More simply, Ortiz’s 541 home runs rank 17th all-time, and anyone with more than 500 are in the Hall, save for active players who will be shoo-ins (Miguel Cabrera, Albert Pujols) and those tied strongly to PEDs (Bonds, Rodriguez, Sosa, Mark McGwire, Ramirez, Rafael Palmeiro, Gary Sheffield).
Ah, the PEDs.
The samples from 2003 testing were destroyed, though not soon enough for federal officials investigating the BALCO scandal to seize them and a trickle of names to ultimately leak. Litigating the height of baseball’s steroid era via Hall of Fame voting is already an impossible task; it only gets cloudier when so many specifics about Ortiz’s ties to PEDs are unknown, as opposed to the compendium of deeply reported details on Bonds, and Clemens’ federal perjury trial during which his ties to PED use were strongly established.
One strike has been more than enough to keep Palmeiro and many others out of the Hall.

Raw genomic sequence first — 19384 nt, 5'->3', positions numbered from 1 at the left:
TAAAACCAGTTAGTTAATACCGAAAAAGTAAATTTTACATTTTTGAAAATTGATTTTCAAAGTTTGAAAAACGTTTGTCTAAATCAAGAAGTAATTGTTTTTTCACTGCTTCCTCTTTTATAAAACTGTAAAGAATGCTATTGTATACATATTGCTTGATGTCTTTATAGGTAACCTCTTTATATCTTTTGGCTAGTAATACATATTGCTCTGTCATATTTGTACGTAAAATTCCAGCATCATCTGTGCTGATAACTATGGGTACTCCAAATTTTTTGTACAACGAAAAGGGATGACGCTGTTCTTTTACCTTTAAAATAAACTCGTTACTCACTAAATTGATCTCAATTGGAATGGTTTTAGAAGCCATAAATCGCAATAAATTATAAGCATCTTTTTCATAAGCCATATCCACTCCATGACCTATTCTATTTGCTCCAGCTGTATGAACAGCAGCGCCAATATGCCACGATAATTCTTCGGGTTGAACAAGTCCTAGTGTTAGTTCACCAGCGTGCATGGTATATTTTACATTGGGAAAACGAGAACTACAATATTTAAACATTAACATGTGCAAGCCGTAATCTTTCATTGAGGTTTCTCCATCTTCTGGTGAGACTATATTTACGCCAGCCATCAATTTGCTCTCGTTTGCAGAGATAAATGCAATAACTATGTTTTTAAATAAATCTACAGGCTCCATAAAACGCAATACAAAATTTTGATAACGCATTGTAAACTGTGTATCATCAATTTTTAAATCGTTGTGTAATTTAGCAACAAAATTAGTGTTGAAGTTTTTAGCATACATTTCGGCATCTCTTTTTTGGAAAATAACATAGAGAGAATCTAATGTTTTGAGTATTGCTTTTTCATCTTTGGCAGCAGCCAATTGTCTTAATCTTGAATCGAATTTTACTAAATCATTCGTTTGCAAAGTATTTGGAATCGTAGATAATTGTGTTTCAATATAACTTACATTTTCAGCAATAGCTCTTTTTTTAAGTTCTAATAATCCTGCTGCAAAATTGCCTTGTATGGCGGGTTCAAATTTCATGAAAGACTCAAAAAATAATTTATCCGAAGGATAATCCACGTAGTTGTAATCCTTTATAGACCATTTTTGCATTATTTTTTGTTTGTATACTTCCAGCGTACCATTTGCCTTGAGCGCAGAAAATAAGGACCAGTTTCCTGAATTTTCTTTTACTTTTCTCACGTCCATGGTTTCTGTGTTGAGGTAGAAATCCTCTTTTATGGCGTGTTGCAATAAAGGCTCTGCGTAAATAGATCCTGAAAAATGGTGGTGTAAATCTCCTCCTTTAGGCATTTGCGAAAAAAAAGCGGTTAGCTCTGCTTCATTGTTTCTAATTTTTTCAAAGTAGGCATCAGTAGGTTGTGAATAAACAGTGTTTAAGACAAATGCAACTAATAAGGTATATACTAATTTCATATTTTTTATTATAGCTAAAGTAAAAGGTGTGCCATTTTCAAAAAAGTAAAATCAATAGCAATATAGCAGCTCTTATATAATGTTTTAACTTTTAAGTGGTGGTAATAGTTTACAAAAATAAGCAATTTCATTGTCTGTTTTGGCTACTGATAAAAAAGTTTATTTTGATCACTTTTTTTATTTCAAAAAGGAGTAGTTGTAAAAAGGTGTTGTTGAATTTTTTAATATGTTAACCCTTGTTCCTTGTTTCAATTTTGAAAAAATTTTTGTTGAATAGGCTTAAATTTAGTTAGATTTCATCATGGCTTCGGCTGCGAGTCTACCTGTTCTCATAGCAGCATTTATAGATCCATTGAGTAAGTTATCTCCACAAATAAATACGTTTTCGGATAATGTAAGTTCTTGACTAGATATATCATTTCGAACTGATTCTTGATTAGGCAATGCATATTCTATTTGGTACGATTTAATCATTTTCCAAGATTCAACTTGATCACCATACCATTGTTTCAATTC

Through 161 ballots revealed on Ryan Thibodaux’s ballot tracker, Ortiz has received 83.6% of votes, for the moment enough to vault the 75% mark and earn induction. Yet public ballots always skew on the higher end, and past trends indicate Ortiz will likely fall short.
But he’s assured of a very strong debut, one that almost certainly ensures eventual induction. He should only continue trending upward as voting demographics shift and younger electors, perhaps more tolerant of PED ties, play a larger role. It’s not a stretch to consider Ortiz a strong bet for Year 2 induction.
It’s impossible to tell the story of baseball in the 21st century without David Ortiz, whose production is Hall-worthy, whose feats were historic and whose outsize personality made him one of the few instantly recognizable faces in an increasingly stratified media universe. He will almost certainly get in, perhaps not this year but soon, his scale of accomplishments outweighing the stain on his record.
That concept didn’t sufficiently boost Bonds and Clemens, who will likely slip off the ballot without election after this, their 10th year of eligibility. Ortiz should be more fortunate, with one key endorsement already in his favor.
This article originally appeared on USA TODAY: David Ortiz’s Hall of Fame case: Red Sox hero Big Papi has steroid stain